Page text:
such as an Islamic primary market project led by Bahrain-based International Islamic Financial Market (IIFM) in cooperation with the International Capital Markets Association (ICMA). By setting incentives for higher productivity. . Recent efforts of regulatory consolidation and standard setting have addressed economic constraints and the legal uncertainty imposed by both Islamic jurisprudence and poorly developed uniformity of market practices. market inefficiencies and concerns about contract enforceability caused by heterogeneous prudential norms and diverse interpretations of Shariah compliance are expected to dissipate in the near future. Also. Financial innovation will contribute to further development and refinement of Shariah-compliant derivative contracts. Kuwait and Malaysia have been gearing up for more Shariah-compliant financial instruments and structured finance – both on the asset and liability side. In November 2006. the issuance of stock options to employees would be an ideal candidate for a Shariah-compliant derivative. agreed to execute a derivative master agreement for the documentation of Islamic derivative transactions. As Islamic finance comes into its own and companies turn to means of hedging their exposures more efficiently. Private sector initiatives.Shariah-compliant derivatives would also maintain risk sharing that favours winwin situations from changes in asset value. Bank Islam and Bank Muamalat Malaysia. have resulted in the adoption of a memorandum of understanding on documentation standards and master agreement protocols for Islamic derivatives. For instance. Therefore. the de facto application of many derivative contracts is still objectionable due to the potential of speculation (or deficient hedging need) to violate the tenets of distributive justice and equal risk sharing. firm owners reap larger corporate profits that offset the marginal cost of greater employee participation in stock price performance. financial institutions in Bahrain. subject to religious restrictions lending and profit-taking without real economic activity and asset transfer. However. Malaysia’s only fully-fledged Islamic banks. national solutions are gaining traction.

3. to overcome this uncertainty. A speculator thrives on volatility. both on t+0 Deferred: commodity is delivered (t+0). In contrast. Lets look at an example of a farmer and a miller.the main scholars contend that excessive uncertainty (gharar) would invalidate the contract (for example. However. Despite these concepts being well established. There are two main reasons why an investor can use a derivative: speculation and hedging. but money is paid on a deferred basis (t+1) Salam: the opposite of a deferred contract. excessive forms of gambling or speculation (qimar) would also invalidate the contract. the subject matter needs to be specified: "I will sell you one of my cars..e. to be delivered to the miller in 6 months time. but the commodity is delivered in the future (t+1) Future: both money and commodity are deferred until the future (t+1) According to the vast majority of Sharia' scholars the first three types of transactions (spot." would be invalid as the car has not been defined). March 2009 1.what makes derivatives Islamic and are they part of the solution? Peter Lynch. Both of these parties face significant uncertainty about the future price of wheat. one of the leading investors in the conventional space.three sentences at most.Islamic Derivatives: Paradox or Panacea? Articles on Islamic banking.. With this in mind and given the recent problems caused by such instruments. the delivery is generally done by cash (i. the use of derivatives in Islamic banking is beginning to rise. 2. 4. deferred and Salam) are valid contracts. in futures contracts. This basic agreement is known as "hedging" . Therefore. As a result of this agreement (contract). the monetary difference is settled) rather than physical exchange of the commodity.home of complex financial instruments commentators believe that this will lead to a rise in Islamic alternatives for derivatives. we ask . in Salam money is paid immediately (t+0). With Islamic finance continuing to establish itself in the West . In addition to this.the contract . the miller agrees to buy a certain amount of wheat from the farmer at price X. the purpose of hedging is to protect an investor from a volatile market by taking an offsetting position to the investor's . What are derivatives? A derivative is a contract that derives its value from the underlying asset. this goes to the very heart of Islamic contract law. As a result some scholars contend that such contracts are primarily used for speculative purposes. If we take a look at Aqd' .with the use of a forward contract (forward derivative) What makes derivatives Islamic? There are four types of economic transactions: Spot: commodity and money exchanged simultaneously. once said before you buy or sell anything. In effect. you must be able to explain why you are buying or selling so that an 11 year old can understand . both parties are now certain about the future price . during the spring.the wheat farmer now knows how much money he can set aside for his family's education and the miller knows at what price he can sell the flour in 6 months time. aiming to profit from a rise or a fall in the price of a security.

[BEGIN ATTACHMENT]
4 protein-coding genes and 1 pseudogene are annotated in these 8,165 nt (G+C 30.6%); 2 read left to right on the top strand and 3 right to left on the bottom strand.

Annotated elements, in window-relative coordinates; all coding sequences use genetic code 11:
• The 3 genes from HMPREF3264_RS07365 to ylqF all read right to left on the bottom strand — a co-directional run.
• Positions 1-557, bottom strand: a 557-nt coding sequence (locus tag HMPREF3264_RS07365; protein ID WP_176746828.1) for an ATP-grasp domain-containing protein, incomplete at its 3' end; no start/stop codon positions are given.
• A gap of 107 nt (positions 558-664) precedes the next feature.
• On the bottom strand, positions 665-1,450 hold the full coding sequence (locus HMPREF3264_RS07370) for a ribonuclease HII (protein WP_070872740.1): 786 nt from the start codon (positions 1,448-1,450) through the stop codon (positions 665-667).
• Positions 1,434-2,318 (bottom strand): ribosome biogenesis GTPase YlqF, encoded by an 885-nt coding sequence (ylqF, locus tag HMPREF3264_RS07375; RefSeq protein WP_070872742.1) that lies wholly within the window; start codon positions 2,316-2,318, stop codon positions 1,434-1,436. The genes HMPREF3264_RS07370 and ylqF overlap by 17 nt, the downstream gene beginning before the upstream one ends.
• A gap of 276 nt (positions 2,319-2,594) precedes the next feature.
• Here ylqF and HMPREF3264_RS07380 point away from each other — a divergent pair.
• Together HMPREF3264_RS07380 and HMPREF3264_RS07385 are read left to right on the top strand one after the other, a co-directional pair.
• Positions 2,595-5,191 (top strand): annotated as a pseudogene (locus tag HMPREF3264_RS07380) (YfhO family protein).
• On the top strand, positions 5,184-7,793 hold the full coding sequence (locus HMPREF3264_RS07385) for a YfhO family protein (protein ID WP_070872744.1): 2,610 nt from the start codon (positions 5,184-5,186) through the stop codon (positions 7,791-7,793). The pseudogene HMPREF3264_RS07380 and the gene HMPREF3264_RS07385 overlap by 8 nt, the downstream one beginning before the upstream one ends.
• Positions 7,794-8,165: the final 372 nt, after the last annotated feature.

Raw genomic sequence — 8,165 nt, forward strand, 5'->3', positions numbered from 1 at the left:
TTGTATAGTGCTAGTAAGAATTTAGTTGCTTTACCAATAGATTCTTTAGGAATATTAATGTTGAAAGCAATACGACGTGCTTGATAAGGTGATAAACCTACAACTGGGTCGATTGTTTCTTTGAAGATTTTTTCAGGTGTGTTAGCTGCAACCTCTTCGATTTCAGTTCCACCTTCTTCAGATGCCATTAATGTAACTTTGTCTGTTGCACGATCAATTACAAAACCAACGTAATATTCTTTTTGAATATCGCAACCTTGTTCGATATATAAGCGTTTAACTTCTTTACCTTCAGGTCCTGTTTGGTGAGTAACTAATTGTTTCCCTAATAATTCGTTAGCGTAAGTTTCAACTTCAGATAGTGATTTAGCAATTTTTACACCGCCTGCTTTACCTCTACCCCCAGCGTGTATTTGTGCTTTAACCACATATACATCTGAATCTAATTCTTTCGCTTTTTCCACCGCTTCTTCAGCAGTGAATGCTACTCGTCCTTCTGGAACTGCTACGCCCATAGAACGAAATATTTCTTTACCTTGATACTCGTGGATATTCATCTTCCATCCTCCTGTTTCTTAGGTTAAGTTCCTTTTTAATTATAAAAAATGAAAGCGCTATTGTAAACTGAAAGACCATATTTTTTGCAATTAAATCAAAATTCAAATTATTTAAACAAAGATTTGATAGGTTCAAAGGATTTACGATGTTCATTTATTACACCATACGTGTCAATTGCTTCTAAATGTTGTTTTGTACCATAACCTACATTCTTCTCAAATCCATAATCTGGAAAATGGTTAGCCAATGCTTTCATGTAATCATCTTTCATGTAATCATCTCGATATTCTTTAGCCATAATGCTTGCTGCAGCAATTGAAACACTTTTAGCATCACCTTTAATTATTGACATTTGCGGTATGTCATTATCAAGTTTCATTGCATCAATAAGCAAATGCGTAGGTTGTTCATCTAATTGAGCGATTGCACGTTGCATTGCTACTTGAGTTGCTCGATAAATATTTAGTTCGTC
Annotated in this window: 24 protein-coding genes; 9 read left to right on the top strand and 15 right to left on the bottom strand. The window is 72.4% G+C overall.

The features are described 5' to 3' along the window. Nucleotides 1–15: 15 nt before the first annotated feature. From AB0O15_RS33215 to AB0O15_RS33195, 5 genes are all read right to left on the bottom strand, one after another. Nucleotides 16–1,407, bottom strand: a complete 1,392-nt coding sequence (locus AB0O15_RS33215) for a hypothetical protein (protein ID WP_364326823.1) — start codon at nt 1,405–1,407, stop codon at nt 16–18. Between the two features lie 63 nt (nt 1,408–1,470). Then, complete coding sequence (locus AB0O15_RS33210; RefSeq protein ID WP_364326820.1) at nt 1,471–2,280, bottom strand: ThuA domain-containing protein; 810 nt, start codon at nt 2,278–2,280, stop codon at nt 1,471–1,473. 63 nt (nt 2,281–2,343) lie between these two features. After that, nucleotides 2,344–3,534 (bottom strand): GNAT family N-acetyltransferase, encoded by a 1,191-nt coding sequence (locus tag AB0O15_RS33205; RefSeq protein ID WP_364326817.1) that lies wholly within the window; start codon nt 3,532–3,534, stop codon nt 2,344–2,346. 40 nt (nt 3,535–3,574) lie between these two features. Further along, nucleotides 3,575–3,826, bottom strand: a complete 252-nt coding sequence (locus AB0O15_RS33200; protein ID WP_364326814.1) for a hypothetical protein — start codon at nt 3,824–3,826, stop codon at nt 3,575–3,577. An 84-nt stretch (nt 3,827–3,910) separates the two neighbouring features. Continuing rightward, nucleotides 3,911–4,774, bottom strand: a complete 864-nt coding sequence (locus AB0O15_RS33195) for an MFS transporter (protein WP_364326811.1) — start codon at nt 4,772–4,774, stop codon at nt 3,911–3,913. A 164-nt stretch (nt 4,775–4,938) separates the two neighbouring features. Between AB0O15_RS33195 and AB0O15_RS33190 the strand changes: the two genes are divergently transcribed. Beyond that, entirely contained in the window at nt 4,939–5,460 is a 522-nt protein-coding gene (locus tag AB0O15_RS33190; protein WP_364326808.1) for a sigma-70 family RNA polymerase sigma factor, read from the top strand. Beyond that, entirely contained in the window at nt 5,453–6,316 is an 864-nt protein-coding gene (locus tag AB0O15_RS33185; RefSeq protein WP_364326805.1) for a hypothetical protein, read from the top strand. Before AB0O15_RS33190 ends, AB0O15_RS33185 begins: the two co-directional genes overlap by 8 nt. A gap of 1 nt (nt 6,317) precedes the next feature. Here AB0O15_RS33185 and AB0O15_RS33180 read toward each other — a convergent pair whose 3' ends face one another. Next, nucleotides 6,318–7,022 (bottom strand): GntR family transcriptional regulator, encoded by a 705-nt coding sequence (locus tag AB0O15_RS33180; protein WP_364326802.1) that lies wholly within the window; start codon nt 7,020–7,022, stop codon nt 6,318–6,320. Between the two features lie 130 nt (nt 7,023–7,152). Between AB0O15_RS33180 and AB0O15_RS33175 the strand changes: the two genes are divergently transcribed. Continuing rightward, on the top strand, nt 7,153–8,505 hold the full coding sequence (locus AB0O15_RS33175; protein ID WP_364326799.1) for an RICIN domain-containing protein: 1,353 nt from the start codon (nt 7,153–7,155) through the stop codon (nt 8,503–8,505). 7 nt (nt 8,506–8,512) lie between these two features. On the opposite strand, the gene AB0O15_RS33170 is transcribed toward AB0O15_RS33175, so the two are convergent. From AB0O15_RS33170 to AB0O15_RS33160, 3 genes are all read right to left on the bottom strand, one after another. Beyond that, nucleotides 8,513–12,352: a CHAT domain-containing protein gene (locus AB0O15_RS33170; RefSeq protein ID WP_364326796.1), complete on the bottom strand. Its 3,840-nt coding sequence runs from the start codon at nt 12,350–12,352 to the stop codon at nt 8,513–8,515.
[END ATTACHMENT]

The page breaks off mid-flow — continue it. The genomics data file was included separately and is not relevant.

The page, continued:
current position. Sura 2. Some of the most popular products in the West. it is paramount that Islamic banking practitioners develop derivatives which are benchmarked against Sharia law and not only against conventional products. "In Islamic law. chief executive of INCEIF: "Islam encourages you to manage your risk. there is also recognition that businesses involve some level of risk. the complexity of derivatives can compound any problems. as shown by recent events. However. have been blamed for spreading risk.. recent events have strengthened the position of those scholars that dismiss derivatives as a form of gambling. but when does risk management end and gambling begin?" This is a question of interpretation: although there is agreement that excessive uncertainty (gharar) can invalidate a contract. there is a need for Sharia' compliant instruments for managing this volatility. such as credit default swaps. Indeed. some Sharia scholars agree that hedging is permissible with the aim of protecting the investor against a volatile market. there must be something tangible that you are selling. there is a problem with the above analysis for its simplicity. Mohammad Akram Laldin. Verse 275) as a sign that balance needs to achieved." according to leading Sharia scholar at HSBC Amanah. This has created uncertainty over the underlying asset and its value. Therefore. "You cannot be selling something in which you do not know the status of the subject matter. One key reason for the lack of confidence in western banks is their heavy use of derivatives. Secondly. With this in mind.. Having said this. . It is contended that derivatives have a destabilising impact on the market." Two things are for certain: in the current volatile economic environment. rather than containing it. one can point to the Qur'an's unequivocal approval of trade (Quran. as pointed out by Agil Natt.